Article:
If you want to vanquish your enemies, you would want to gather them in one place, concentrate them. And so it has been through the ages, by Stalin, Mao, every despot, everytime a sizable minority was being “culled.” The concentration camps for the Jews were among the most extreme, but they were not only for the Jews, other dissidents and partivularly Christians were in these camps:
The Holocaust concentrated on the Jews, but Catholics and especially their priest leaders were targeted as well. In Dachau alone, no fewer than 2,771 priests were imprisoned, of whom at least 1,000 died from hunger, disease or illtreatment. Acts of brutality, torture and murder were commonplace in these camps, not just for Jews and Christians, but other dissidents, especially Christians. The majority of the priests interned in Dachau were of Polish origin; however, apart from German nationals, there were large numbers of French, Czechs, and Austrians. Dachau was host to priests from all over Nazi occupied Europe. Seminarians from these same countries were drafted in as part of forced labour gangs in Germany.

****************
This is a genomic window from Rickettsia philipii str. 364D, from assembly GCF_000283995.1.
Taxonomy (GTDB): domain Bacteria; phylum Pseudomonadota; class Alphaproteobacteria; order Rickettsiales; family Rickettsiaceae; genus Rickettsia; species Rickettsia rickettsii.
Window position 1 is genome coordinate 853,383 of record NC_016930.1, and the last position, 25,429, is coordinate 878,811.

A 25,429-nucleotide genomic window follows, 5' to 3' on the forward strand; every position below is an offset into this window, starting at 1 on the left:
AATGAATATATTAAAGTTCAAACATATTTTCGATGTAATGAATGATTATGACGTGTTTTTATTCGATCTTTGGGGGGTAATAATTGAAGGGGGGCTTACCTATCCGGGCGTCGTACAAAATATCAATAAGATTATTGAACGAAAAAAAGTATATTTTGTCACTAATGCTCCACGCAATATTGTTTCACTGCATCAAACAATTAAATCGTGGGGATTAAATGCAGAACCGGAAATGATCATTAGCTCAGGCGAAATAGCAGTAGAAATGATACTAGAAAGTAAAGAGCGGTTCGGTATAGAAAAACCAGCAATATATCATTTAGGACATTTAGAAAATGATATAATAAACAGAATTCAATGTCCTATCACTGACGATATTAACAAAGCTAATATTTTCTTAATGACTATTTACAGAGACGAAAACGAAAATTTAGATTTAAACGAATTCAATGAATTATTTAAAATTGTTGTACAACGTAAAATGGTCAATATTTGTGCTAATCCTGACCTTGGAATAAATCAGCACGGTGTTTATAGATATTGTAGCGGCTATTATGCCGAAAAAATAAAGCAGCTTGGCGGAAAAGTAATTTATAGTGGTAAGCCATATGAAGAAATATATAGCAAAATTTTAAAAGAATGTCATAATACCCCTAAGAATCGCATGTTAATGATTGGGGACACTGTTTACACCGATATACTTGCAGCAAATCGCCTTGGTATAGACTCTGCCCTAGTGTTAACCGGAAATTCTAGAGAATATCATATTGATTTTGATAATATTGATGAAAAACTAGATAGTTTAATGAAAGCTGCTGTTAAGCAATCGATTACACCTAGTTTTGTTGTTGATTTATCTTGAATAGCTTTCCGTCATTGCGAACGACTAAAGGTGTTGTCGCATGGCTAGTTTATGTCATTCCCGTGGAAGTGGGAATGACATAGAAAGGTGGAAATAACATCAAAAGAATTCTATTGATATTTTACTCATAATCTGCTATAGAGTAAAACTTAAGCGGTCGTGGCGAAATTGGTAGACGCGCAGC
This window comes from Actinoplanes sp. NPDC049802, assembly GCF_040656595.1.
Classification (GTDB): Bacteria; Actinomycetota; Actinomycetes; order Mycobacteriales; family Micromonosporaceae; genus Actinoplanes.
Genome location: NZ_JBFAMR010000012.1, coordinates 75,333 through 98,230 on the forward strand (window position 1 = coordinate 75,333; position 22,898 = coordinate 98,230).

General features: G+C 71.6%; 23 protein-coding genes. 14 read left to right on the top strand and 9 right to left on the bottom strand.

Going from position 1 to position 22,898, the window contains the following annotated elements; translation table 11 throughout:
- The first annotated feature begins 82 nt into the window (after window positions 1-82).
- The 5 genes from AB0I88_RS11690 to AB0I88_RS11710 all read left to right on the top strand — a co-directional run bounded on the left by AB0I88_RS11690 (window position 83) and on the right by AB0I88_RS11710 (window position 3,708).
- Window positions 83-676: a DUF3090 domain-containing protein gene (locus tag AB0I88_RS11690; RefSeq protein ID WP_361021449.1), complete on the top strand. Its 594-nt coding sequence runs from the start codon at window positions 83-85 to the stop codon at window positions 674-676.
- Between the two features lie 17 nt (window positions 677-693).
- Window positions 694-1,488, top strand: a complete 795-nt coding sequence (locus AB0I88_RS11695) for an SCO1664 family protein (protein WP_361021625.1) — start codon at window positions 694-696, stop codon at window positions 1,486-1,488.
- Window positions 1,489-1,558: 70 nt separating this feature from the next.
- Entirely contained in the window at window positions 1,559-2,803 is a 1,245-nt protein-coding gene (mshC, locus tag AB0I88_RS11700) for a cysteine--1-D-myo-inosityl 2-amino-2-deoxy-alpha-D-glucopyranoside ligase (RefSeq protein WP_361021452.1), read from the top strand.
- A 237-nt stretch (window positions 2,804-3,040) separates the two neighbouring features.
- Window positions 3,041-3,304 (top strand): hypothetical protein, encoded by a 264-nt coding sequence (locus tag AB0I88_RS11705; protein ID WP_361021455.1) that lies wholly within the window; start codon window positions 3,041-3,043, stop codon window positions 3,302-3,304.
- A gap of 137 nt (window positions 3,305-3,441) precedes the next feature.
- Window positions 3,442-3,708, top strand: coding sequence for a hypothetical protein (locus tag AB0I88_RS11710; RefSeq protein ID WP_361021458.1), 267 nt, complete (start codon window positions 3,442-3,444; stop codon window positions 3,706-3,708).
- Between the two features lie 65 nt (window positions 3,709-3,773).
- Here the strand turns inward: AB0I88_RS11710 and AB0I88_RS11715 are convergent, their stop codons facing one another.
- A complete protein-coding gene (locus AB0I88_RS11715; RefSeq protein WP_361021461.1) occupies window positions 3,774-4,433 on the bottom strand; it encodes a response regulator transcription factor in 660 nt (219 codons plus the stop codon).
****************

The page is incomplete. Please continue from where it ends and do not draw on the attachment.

No less than 4,000 priests were put to death during these years, either as 'political saboteurs', or, after incarceration in concentration camps, by hanging, starvation, mishandling, lack of medical aid, or as victims of medical experiments including euthanasia. It is a story of courageous and heroic resistance against the overwhelming power of a police state. 
1. cf Lewy, G., The Catholic Church and Nazi Germany, London 1964, pp.170-172
2. cf Homiletic and Pastoral Review, February 1983, p.48-49
3. cf J.C. Conway, The Nazi Persecution of the Churches 1933-1945, London 1968, pp.298-299, and note 24, p. 447